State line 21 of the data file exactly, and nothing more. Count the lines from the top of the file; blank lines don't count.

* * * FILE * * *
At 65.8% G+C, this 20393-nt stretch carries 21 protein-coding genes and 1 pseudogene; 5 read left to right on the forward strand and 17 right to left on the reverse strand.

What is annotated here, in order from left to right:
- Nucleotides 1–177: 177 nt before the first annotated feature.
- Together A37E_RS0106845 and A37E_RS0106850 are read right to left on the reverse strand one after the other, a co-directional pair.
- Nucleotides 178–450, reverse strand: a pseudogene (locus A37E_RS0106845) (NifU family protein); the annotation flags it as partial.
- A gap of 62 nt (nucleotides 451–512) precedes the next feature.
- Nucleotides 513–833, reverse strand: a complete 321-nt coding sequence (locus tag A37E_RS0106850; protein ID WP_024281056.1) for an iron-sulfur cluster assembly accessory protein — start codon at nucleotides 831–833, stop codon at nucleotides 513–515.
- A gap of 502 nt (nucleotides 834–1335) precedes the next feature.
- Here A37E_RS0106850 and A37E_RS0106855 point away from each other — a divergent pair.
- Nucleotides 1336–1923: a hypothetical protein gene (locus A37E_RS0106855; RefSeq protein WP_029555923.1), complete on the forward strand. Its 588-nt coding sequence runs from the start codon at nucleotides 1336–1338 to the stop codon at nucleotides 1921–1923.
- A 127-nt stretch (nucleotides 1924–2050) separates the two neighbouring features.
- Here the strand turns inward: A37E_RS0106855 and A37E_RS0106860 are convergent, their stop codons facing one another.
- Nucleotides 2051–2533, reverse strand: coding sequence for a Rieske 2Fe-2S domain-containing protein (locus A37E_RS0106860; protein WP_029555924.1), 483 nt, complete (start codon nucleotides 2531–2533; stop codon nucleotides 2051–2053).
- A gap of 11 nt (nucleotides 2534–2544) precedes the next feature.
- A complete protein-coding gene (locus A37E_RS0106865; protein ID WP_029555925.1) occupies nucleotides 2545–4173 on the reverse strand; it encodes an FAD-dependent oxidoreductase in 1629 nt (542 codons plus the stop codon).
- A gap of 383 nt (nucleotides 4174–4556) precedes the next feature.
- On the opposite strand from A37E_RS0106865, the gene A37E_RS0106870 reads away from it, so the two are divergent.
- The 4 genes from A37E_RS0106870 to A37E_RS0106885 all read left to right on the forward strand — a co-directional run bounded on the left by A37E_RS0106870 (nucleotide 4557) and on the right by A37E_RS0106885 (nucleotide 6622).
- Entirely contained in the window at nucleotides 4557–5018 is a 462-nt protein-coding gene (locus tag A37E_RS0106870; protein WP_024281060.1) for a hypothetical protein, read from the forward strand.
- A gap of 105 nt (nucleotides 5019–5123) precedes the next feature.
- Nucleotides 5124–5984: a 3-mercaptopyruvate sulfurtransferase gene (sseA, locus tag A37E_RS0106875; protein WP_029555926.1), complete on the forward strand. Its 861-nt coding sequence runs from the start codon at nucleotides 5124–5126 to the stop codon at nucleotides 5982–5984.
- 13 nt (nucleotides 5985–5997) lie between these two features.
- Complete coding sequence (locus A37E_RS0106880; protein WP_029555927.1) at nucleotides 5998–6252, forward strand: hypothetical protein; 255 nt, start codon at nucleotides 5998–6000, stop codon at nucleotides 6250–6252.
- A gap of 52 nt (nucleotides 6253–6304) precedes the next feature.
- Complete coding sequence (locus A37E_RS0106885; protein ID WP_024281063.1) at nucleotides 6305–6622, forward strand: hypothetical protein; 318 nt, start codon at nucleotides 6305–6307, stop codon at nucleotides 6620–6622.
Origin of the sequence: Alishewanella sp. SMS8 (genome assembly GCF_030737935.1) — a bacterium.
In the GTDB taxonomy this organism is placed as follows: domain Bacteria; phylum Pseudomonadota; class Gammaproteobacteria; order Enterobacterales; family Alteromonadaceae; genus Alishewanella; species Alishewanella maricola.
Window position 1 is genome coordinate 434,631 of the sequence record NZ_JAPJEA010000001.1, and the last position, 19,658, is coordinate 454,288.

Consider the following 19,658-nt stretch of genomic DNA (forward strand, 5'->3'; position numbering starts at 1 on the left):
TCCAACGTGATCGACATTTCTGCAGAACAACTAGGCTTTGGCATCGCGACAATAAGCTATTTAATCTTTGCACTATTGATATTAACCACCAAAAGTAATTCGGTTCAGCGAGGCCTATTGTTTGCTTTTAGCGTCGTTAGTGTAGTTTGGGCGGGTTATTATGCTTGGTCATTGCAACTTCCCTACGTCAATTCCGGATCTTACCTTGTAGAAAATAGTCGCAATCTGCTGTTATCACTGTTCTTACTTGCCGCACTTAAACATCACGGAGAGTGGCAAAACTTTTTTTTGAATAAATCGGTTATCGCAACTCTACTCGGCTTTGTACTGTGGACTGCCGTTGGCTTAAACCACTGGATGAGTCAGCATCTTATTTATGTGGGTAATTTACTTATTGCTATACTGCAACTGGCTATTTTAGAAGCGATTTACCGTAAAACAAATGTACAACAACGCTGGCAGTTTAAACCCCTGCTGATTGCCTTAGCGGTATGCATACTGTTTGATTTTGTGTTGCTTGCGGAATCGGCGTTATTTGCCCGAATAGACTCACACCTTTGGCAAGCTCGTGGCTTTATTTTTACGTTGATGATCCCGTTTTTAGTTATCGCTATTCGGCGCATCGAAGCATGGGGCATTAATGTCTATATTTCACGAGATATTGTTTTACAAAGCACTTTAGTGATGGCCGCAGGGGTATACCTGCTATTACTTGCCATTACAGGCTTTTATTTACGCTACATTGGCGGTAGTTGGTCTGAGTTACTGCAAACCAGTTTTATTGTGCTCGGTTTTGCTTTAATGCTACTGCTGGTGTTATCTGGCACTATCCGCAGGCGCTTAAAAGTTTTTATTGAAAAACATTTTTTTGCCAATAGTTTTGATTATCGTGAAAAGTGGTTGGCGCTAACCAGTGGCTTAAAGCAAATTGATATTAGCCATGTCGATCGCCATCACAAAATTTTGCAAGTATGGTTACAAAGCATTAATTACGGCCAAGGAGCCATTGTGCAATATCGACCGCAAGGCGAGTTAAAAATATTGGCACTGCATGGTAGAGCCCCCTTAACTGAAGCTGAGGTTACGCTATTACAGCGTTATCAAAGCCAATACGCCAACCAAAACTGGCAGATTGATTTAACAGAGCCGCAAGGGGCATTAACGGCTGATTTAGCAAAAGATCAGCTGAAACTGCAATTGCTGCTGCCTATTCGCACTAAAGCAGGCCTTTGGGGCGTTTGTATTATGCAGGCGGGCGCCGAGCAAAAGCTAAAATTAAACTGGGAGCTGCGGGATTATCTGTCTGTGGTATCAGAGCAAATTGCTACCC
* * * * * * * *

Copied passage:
- Nucleotides 5124–5984: a 3-mercaptopyruvate sulfurtransferase gene (sseA, locus tag A37E_RS0106875; protein WP_029555926.1), complete on the forward strand. Its 861-nt coding sequence runs from the start codon at nucleotides 5124–5126 to the stop codon at nucleotides 5982–5984.